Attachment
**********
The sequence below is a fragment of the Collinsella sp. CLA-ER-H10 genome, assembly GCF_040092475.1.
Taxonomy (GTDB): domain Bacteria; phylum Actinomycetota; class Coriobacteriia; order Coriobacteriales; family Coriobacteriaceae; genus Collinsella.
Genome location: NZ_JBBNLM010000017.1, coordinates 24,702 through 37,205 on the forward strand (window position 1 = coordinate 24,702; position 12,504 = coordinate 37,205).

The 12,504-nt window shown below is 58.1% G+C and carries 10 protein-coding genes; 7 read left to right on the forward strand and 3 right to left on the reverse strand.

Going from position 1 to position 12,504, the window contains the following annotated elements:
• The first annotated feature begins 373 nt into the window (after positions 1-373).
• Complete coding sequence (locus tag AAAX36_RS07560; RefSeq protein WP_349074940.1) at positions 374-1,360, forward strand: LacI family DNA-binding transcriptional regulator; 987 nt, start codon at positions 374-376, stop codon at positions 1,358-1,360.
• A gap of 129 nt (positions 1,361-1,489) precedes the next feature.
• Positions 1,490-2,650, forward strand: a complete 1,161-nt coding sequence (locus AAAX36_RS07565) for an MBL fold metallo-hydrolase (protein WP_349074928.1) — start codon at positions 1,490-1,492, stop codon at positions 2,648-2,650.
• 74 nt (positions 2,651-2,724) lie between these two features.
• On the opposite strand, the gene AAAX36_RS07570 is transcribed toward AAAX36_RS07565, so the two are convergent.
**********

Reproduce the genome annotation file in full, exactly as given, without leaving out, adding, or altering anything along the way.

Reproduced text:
The sequence below is a fragment of the Collinsella sp. CLA-ER-H10 genome, assembly GCF_040092475.1.
Taxonomy (GTDB): domain Bacteria; phylum Actinomycetota; class Coriobacteriia; order Coriobacteriales; family Coriobacteriaceae; genus Collinsella.
Genome location: NZ_JBBNLM010000017.1, coordinates 24,702 through 37,205 on the forward strand (window position 1 = coordinate 24,702; position 12,504 = coordinate 37,205).

The 12,504-nt window shown below is 58.1% G+C and carries 10 protein-coding genes; 7 read left to right on the forward strand and 3 right to left on the reverse strand.

Going from position 1 to position 12,504, the window contains the following annotated elements:
• The first annotated feature begins 373 nt into the window (after positions 1-373).
• Complete coding sequence (locus tag AAAX36_RS07560; RefSeq protein WP_349074940.1) at positions 374-1,360, forward strand: LacI family DNA-binding transcriptional regulator; 987 nt, start codon at positions 374-376, stop codon at positions 1,358-1,360.
• A gap of 129 nt (positions 1,361-1,489) precedes the next feature.
• Positions 1,490-2,650, forward strand: a complete 1,161-nt coding sequence (locus AAAX36_RS07565) for an MBL fold metallo-hydrolase (protein WP_349074928.1) — start codon at positions 1,490-1,492, stop codon at positions 2,648-2,650.
• 74 nt (positions 2,651-2,724) lie between these two features.
• On the opposite strand, the gene AAAX36_RS07570 is transcribed toward AAAX36_RS07565, so the two are convergent.